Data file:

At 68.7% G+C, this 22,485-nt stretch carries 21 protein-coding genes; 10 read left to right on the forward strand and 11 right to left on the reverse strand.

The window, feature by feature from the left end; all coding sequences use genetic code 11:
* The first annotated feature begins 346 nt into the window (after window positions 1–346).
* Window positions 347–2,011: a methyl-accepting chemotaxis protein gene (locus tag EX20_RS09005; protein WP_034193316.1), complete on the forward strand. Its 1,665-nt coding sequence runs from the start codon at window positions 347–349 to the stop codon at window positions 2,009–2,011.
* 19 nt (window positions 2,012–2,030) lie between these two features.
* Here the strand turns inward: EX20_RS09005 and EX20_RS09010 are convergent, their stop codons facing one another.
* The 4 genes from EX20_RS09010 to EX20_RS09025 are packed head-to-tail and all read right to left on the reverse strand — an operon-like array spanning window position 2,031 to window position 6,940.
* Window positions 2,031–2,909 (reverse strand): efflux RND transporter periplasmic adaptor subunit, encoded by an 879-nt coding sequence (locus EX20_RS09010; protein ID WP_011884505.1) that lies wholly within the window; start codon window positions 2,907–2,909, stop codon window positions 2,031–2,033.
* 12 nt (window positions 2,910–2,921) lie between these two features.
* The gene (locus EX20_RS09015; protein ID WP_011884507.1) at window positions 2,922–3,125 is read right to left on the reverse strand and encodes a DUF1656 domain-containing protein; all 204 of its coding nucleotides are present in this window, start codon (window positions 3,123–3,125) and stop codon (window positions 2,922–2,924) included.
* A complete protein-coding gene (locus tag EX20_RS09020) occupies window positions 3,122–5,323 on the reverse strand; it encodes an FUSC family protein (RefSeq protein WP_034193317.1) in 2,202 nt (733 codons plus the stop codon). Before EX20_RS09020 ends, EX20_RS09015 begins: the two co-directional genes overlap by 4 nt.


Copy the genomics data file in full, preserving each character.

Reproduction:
At 68.7% G+C, this 22,485-nt stretch carries 21 protein-coding genes; 10 read left to right on the forward strand and 11 right to left on the reverse strand.

The window, feature by feature from the left end; all coding sequences use genetic code 11:
* The first annotated feature begins 346 nt into the window (after window positions 1–346).
* Window positions 347–2,011: a methyl-accepting chemotaxis protein gene (locus tag EX20_RS09005; protein WP_034193316.1), complete on the forward strand. Its 1,665-nt coding sequence runs from the start codon at window positions 347–349 to the stop codon at window positions 2,009–2,011.
* 19 nt (window positions 2,012–2,030) lie between these two features.
* Here the strand turns inward: EX20_RS09005 and EX20_RS09010 are convergent, their stop codons facing one another.
* The 4 genes from EX20_RS09010 to EX20_RS09025 are packed head-to-tail and all read right to left on the reverse strand — an operon-like array spanning window position 2,031 to window position 6,940.
* Window positions 2,031–2,909 (reverse strand): efflux RND transporter periplasmic adaptor subunit, encoded by an 879-nt coding sequence (locus EX20_RS09010; protein ID WP_011884505.1) that lies wholly within the window; start codon window positions 2,907–2,909, stop codon window positions 2,031–2,033.
* 12 nt (window positions 2,910–2,921) lie between these two features.
* The gene (locus EX20_RS09015; protein ID WP_011884507.1) at window positions 2,922–3,125 is read right to left on the reverse strand and encodes a DUF1656 domain-containing protein; all 204 of its coding nucleotides are present in this window, start codon (window positions 3,123–3,125) and stop codon (window positions 2,922–2,924) included.
* A complete protein-coding gene (locus tag EX20_RS09020) occupies window positions 3,122–5,323 on the reverse strand; it encodes an FUSC family protein (RefSeq protein WP_034193317.1) in 2,202 nt (733 codons plus the stop codon). Before EX20_RS09020 ends, EX20_RS09015 begins: the two co-directional genes overlap by 4 nt.